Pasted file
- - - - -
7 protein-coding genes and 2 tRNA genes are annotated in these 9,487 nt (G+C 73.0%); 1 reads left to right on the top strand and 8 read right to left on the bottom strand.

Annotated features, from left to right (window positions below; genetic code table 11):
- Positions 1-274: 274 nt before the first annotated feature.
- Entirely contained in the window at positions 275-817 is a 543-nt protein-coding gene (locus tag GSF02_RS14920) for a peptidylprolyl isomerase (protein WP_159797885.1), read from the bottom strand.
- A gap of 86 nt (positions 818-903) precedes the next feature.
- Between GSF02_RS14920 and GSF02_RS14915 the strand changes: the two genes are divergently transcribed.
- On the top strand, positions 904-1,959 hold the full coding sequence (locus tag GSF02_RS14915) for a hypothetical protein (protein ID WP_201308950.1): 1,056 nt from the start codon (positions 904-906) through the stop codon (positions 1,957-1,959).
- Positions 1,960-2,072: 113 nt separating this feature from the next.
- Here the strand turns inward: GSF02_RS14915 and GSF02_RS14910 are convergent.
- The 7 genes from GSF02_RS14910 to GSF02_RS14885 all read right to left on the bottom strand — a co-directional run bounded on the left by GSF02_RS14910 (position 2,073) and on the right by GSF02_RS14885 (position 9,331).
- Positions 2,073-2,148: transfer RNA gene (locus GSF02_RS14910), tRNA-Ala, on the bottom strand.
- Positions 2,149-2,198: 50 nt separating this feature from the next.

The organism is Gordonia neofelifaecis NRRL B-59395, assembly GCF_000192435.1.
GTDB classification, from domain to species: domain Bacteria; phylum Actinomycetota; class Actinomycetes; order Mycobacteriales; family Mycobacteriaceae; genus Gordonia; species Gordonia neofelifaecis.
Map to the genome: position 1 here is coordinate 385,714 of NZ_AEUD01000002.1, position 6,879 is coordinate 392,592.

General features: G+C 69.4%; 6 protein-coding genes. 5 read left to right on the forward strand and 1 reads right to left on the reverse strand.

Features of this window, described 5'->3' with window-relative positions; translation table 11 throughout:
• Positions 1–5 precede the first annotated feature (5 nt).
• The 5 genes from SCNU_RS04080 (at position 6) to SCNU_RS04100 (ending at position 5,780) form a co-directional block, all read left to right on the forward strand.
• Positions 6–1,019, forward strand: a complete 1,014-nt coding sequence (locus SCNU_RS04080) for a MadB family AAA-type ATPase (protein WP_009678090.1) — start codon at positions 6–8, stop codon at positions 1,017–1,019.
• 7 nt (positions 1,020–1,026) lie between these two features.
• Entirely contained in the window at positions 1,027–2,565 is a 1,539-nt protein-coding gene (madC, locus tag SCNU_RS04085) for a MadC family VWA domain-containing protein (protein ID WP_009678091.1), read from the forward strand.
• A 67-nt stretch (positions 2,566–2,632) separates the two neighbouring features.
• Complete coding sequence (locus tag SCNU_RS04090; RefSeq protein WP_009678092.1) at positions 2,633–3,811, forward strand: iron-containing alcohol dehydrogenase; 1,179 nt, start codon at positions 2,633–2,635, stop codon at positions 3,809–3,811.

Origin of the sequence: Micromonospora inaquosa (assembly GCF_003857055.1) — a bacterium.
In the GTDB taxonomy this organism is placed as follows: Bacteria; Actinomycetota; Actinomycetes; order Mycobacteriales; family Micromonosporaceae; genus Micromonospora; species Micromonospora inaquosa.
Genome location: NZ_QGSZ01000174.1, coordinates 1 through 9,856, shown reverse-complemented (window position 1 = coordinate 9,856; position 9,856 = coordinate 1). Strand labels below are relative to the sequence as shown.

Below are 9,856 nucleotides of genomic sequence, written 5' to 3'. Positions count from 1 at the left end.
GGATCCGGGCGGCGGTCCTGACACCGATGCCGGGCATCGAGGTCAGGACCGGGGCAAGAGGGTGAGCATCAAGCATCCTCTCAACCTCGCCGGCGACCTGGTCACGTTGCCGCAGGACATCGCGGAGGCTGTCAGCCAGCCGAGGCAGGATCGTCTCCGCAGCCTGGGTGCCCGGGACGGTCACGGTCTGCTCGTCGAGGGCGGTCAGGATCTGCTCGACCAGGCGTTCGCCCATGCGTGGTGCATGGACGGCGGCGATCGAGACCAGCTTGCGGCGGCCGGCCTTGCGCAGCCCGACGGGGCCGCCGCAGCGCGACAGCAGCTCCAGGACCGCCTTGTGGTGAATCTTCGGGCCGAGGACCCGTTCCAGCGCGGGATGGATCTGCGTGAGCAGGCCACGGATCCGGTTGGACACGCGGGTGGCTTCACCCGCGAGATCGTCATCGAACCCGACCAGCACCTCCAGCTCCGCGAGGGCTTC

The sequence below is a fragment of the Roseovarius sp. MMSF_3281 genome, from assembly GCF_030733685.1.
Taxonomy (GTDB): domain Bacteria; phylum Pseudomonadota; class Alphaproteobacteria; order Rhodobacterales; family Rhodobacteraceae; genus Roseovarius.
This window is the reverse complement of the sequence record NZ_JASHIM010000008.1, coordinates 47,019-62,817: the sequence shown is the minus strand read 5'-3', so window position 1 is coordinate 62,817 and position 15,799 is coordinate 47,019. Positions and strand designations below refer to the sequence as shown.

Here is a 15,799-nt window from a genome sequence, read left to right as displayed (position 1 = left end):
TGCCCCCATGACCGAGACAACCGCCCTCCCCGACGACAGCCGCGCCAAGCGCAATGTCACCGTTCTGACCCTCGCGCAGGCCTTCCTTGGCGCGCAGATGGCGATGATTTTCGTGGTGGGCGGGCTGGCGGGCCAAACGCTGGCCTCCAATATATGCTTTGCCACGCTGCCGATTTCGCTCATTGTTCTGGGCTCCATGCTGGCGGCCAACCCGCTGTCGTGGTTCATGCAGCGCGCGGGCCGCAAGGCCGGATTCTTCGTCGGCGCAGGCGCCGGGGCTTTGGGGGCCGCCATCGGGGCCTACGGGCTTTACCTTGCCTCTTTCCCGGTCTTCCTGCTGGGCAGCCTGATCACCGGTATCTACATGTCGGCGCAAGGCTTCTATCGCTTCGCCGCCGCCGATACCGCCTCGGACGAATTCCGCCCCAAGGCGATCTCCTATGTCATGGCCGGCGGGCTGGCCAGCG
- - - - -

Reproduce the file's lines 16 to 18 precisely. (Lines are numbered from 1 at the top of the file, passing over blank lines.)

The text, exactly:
General features: G+C 69.4%; 6 protein-coding genes. 5 read left to right on the forward strand and 1 reads right to left on the reverse strand.

Features of this window, described 5'->3' with window-relative positions; translation table 11 throughout:
• Positions 1–5 precede the first annotated feature (5 nt).